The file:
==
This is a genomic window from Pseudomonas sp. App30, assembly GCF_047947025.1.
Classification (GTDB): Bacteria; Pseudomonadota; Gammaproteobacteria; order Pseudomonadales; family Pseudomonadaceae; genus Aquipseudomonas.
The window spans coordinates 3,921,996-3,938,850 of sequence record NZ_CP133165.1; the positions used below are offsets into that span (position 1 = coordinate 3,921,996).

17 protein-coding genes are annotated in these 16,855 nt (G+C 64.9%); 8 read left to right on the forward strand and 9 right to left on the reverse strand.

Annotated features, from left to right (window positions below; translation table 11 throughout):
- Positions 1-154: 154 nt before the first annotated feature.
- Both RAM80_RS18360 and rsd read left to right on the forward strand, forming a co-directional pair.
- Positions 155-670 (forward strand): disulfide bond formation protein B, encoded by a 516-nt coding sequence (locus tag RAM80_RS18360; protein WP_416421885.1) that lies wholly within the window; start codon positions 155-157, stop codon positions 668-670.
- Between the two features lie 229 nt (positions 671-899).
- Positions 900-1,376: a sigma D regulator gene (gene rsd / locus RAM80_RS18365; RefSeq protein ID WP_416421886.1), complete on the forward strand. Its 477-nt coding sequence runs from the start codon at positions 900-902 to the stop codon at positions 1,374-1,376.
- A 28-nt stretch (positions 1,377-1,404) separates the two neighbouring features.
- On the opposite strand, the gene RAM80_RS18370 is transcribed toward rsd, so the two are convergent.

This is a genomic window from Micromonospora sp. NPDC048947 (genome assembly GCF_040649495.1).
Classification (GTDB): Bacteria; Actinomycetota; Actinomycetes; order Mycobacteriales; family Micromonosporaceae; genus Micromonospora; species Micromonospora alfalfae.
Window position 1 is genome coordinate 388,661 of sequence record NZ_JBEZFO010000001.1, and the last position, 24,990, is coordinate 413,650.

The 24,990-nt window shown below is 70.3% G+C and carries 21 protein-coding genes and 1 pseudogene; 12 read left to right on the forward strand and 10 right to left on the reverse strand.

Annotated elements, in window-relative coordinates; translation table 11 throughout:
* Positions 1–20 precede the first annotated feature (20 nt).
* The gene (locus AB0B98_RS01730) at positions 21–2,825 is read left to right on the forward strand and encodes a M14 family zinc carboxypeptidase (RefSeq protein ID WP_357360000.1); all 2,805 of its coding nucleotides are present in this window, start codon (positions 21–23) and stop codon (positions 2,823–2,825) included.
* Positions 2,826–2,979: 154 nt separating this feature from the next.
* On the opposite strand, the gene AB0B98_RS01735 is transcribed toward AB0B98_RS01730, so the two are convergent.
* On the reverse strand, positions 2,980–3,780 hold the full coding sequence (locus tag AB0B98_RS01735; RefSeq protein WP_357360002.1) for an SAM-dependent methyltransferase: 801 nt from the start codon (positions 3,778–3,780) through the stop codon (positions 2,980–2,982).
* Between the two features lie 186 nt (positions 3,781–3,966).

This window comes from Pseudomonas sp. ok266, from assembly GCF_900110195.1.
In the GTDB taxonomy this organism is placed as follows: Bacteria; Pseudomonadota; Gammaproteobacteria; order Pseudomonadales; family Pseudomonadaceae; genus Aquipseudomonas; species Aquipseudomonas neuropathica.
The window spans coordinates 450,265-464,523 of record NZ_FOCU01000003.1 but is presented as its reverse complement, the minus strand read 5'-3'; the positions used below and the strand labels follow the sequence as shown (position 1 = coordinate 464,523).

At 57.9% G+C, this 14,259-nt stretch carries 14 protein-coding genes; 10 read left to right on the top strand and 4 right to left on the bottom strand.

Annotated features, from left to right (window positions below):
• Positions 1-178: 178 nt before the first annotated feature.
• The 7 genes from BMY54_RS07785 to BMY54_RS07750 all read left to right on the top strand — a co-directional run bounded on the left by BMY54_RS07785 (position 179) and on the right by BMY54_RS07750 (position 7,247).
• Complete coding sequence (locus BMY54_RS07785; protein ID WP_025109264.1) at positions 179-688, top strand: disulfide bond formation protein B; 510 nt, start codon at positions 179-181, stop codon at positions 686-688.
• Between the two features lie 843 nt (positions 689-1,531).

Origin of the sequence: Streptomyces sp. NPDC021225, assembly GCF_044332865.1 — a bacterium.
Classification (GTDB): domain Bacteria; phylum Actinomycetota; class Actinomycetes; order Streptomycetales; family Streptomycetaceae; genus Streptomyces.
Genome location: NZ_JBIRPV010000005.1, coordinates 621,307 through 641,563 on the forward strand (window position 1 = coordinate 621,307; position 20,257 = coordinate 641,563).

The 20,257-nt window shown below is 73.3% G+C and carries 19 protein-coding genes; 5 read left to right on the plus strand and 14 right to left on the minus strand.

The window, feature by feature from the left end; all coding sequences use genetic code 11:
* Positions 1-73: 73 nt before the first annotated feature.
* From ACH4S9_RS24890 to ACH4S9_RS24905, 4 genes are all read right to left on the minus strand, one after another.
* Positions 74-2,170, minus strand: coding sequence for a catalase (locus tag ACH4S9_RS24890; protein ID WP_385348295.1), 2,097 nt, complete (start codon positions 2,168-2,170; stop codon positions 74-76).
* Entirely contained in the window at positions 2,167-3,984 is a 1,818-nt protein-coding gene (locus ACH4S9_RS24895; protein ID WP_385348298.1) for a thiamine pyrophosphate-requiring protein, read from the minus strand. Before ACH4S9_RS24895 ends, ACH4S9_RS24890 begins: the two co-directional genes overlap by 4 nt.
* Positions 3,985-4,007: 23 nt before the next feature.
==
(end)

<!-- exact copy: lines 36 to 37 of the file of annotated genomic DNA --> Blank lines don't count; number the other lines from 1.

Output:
The 20,257-nt window shown below is 73.3% G+C and carries 19 protein-coding genes; 5 read left to right on the plus strand and 14 right to left on the minus strand.

The window, feature by feature from the left end; all coding sequences use genetic code 11: